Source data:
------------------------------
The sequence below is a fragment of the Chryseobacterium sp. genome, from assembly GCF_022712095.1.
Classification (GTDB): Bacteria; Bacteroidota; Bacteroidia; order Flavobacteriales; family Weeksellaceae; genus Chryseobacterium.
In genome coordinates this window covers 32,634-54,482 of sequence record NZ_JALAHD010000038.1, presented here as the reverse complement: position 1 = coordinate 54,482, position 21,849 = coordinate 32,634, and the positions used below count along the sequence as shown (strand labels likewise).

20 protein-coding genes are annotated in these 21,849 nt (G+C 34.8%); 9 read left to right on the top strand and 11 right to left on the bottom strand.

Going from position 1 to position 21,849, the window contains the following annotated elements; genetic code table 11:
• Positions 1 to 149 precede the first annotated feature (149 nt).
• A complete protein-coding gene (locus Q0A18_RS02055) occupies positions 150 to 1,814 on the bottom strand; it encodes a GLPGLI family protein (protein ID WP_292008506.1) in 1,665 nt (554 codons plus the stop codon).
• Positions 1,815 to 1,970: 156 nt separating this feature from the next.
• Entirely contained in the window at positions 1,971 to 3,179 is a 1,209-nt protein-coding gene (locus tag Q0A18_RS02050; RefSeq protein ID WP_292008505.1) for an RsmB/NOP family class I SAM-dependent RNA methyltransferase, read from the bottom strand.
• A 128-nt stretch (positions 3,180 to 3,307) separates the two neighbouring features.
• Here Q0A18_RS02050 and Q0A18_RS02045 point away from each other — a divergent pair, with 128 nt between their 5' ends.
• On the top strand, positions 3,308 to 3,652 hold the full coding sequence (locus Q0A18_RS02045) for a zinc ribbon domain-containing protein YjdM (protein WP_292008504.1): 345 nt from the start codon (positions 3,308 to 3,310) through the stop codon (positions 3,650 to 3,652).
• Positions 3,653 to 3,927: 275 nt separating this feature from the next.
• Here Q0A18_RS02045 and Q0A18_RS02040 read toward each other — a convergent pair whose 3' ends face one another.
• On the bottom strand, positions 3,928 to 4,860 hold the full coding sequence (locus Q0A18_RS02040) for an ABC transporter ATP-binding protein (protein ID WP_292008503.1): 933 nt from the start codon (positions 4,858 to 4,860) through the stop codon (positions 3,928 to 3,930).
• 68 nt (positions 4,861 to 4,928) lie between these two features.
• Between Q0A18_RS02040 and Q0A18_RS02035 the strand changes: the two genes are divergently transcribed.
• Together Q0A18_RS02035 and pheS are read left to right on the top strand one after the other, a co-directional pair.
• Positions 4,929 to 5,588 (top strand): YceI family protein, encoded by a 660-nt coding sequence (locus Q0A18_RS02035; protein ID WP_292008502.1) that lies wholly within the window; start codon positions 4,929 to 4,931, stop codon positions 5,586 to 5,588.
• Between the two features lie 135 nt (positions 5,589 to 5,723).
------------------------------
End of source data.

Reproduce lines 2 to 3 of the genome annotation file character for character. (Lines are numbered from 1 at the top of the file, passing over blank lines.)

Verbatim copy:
Classification (GTDB): Bacteria; Bacteroidota; Bacteroidia; order Flavobacteriales; family Weeksellaceae; genus Chryseobacterium.
In genome coordinates this window covers 32,634-54,482 of sequence record NZ_JALAHD010000038.1, presented here as the reverse complement: position 1 = coordinate 54,482, position 21,849 = coordinate 32,634, and the positions used below count along the sequence as shown (strand labels likewise).